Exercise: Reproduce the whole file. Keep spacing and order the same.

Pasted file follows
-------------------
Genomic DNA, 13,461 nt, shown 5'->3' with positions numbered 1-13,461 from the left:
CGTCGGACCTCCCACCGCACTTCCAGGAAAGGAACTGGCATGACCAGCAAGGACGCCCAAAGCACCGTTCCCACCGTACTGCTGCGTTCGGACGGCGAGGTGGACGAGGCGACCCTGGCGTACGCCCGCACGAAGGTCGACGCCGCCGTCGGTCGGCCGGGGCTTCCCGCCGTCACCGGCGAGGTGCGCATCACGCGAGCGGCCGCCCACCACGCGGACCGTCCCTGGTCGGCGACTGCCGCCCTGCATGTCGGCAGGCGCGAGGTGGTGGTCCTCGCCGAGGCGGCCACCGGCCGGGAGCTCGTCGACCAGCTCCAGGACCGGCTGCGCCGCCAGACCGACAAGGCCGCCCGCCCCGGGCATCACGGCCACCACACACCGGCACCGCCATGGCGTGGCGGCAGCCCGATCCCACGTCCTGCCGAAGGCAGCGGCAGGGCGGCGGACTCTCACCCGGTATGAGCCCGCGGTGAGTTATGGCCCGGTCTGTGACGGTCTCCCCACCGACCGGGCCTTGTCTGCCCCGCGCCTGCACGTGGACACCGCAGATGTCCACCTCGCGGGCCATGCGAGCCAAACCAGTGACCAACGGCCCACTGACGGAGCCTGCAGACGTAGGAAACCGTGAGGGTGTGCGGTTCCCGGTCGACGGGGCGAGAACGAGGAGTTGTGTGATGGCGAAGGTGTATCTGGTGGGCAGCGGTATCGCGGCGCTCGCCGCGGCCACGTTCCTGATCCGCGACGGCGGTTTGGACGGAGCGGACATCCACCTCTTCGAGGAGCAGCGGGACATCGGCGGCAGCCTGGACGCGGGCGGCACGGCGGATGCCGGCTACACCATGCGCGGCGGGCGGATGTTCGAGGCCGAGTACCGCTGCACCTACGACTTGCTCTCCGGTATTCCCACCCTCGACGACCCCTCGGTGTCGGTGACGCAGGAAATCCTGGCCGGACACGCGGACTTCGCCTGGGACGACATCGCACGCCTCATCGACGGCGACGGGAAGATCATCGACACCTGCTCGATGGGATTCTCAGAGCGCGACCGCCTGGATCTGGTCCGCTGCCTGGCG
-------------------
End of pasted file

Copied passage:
Genomic DNA, 13,461 nt, shown 5'->3' with positions numbered 1-13,461 from the left:
CGTCGGACCTCCCACCGCACTTCCAGGAAAGGAACTGGCATGACCAGCAAGGACGCCCAAAGCACCGTTCCCACCGTACTGCTGCGTTCGGACGGCGAGGTGGACGAGGCGACCCTGGCGTACGCCCGCACGAAGGTCGACGCCGCCGTCGGTCGGCCGGGGCTTCCCGCCGTCACCGGCGAGGTGCGCATCACGCGAGCGGCCGCCCACCACGCGGACCGTCCCTGGTCGGCGACTGCCGCCCTGCATGTCGGCAGGCGCGAGGTGGTGGTCCTCGCCGAGGCGGCCACCGGCCGGGAGCTCGTCGACCAGCTCCAGGACCGGCTGCGCCGCCAGACCGACAAGGCCGCCCGCCCCGGGCATCACGGCCACCACACACCGGCACCGCCATGGCGTGGCGGCAGCCCGATCCCACGTCCTGCCGAAGGCAGCGGCAGGGCGGCGGACTCTCACCCGGTATGAGCCCGCGGTGAGTTATGGCCCGGTCTGTGACGGTCTCCCCACCGACCGGGCCTTGTCTGCCCCGCGCCTGCACGTGGACACCGCAGATGTCCACCTCGCGGGCCATGCGAGCCAAACCAGTGACCAACGGCCCACTGACGGAGCCTGCAGACGTAGGAAACCGTGAGGGTGTGCGGTTCCCGGTCGACGGGGCGAGAACGAGGAGTTGTGTGATGGCGAAGGTGTATCTGGTGGGCAGCGGTATCGCGGCGCTCGCCGCGGCCACGTTCCTGATCCGCGACGGCGGTTTGGACGGAGCGGACATCCACCTCTTCGAGGAGCAGCGGGACATCGGCGGCAGCCTGGACGCGGGCGGCACGGCGGATGCCGGCTACACCATGCGCGGCGGGCGGATGTTCGAGGCCGAGTACCGCTGCACCTACGACTTGCTCTCCGGTATTCCCACCCTCGACGACCCCTCGGTGTCGGTGACGCAGGAAATCCTGGCCGGACACGCGGACTTCGCCTGGGACGACATCGCACGCCTCATCGACGGCGACGGGAAGATCATCGACACCTGCTCGATGGGATTCTCAGAGCGCGACCGCCTGGATCTGGTCCGCTGCCTGGCG